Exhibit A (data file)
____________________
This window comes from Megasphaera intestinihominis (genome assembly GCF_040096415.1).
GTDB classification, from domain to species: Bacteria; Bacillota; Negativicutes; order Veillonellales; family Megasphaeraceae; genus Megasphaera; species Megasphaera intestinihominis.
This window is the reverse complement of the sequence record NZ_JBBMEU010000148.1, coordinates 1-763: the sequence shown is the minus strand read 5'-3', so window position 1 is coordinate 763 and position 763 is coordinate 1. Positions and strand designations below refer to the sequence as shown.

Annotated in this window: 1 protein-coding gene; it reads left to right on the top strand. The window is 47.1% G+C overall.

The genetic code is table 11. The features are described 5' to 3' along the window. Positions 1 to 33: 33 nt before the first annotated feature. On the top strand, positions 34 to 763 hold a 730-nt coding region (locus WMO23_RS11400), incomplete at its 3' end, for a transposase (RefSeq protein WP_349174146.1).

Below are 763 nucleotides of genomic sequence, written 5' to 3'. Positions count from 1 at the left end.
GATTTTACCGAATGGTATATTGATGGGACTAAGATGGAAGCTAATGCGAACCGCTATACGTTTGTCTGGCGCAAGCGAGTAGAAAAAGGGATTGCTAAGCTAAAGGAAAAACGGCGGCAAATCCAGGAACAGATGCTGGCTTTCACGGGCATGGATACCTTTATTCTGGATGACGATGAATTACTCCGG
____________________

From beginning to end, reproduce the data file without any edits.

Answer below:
This window comes from Megasphaera intestinihominis (genome assembly GCF_040096415.1).
GTDB classification, from domain to species: Bacteria; Bacillota; Negativicutes; order Veillonellales; family Megasphaeraceae; genus Megasphaera; species Megasphaera intestinihominis.
This window is the reverse complement of the sequence record NZ_JBBMEU010000148.1, coordinates 1-763: the sequence shown is the minus strand read 5'-3', so window position 1 is coordinate 763 and position 763 is coordinate 1. Positions and strand designations below refer to the sequence as shown.

Annotated in this window: 1 protein-coding gene; it reads left to right on the top strand. The window is 47.1% G+C overall.

The genetic code is table 11. The features are described 5' to 3' along the window. Positions 1 to 33: 33 nt before the first annotated feature. On the top strand, positions 34 to 763 hold a 730-nt coding region (locus WMO23_RS11400), incomplete at its 3' end, for a transposase (RefSeq protein WP_349174146.1).

Below are 763 nucleotides of genomic sequence, written 5' to 3'. Positions count from 1 at the left end.
GATTTTACCGAATGGTATATTGATGGGACTAAGATGGAAGCTAATGCGAACCGCTATACGTTTGTCTGGCGCAAGCGAGTAGAAAAAGGGATTGCTAAGCTAAAGGAAAAACGGCGGCAAATCCAGGAACAGATGCTGGCTTTCACGGGCATGGATACCTTTATTCTGGATGACGATGAATTACTCCGG